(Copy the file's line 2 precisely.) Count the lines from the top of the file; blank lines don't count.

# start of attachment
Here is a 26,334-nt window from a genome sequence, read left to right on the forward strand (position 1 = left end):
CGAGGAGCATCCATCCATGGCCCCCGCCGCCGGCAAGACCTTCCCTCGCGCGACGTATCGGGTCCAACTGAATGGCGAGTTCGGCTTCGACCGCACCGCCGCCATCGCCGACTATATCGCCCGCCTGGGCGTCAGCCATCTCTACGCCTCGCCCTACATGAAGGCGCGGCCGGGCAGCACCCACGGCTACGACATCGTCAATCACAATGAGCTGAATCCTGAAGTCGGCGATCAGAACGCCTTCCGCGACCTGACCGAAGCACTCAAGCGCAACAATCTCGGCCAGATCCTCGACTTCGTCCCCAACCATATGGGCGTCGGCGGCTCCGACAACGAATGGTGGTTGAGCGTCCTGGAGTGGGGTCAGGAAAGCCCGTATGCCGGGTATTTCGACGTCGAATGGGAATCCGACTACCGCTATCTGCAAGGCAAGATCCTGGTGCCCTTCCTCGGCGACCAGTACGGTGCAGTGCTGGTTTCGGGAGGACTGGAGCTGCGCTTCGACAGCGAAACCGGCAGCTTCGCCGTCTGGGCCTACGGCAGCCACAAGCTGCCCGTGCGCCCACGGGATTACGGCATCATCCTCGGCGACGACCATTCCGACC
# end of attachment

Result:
CGAGGAGCATCCATCCATGGCCCCCGCCGCCGGCAAGACCTTCCCTCGCGCGACGTATCGGGTCCAACTGAATGGCGAGTTCGGCTTCGACCGCACCGCCGCCATCGCCGACTATATCGCCCGCCTGGGCGTCAGCCATCTCTACGCCTCGCCCTACATGAAGGCGCGGCCGGGCAGCACCCACGGCTACGACATCGTCAATCACAATGAGCTGAATCCTGAAGTCGGCGATCAGAACGCCTTCCGCGACCTGACCGAAGCACTCAAGCGCAACAATCTCGGCCAGATCCTCGACTTCGTCCCCAACCATATGGGCGTCGGCGGCTCCGACAACGAATGGTGGTTGAGCGTCCTGGAGTGGGGTCAGGAAAGCCCGTATGCCGGGTATTTCGACGTCGAATGGGAATCCGACTACCGCTATCTGCAAGGCAAGATCCTGGTGCCCTTCCTCGGCGACCAGTACGGTGCAGTGCTGGTTTCGGGAGGACTGGAGCTGCGCTTCGACAGCGAAACCGGCAGCTTCGCCGTCTGGGCCTACGGCAGCCACAAGCTGCCCGTGCGCCCACGGGATTACGGCATCATCCTCGGCGACGACCATTCCGACC